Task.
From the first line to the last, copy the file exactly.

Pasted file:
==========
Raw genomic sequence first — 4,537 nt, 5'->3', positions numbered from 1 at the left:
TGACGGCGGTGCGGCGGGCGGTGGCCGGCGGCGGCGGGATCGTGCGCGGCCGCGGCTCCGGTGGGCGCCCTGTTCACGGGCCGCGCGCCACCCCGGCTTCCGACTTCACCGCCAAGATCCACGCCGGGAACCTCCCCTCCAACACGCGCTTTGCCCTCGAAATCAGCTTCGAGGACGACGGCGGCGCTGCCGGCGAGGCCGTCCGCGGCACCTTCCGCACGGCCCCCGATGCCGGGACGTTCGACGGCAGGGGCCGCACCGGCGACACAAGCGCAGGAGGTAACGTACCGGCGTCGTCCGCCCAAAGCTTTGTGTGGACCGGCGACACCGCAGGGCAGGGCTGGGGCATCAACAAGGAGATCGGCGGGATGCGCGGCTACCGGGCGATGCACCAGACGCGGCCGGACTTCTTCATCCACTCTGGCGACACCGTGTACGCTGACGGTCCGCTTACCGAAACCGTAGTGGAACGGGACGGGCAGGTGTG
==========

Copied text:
Raw genomic sequence first — 4,537 nt, 5'->3', positions numbered from 1 at the left:
TGACGGCGGTGCGGCGGGCGGTGGCCGGCGGCGGCGGGATCGTGCGCGGCCGCGGCTCCGGTGGGCGCCCTGTTCACGGGCCGCGCGCCACCCCGGCTTCCGACTTCACCGCCAAGATCCACGCCGGGAACCTCCCCTCCAACACGCGCTTTGCCCTCGAAATCAGCTTCGAGGACGACGGCGGCGCTGCCGGCGAGGCCGTCCGCGGCACCTTCCGCACGGCCCCCGATGCCGGGACGTTCGACGGCAGGGGCCGCACCGGCGACACAAGCGCAGGAGGTAACGTACCGGCGTCGTCCGCCCAAAGCTTTGTGTGGACCGGCGACACCGCAGGGCAGGGCTGGGGCATCAACAAGGAGATCGGCGGGATGCGCGGCTACCGGGCGATGCACCAGACGCGGCCGGACTTCTTCATCCACTCTGGCGACACCGTGTACGCTGACGGTCCGCTTACCGAAACCGTAGTGGAACGGGACGGGCAGGTGTG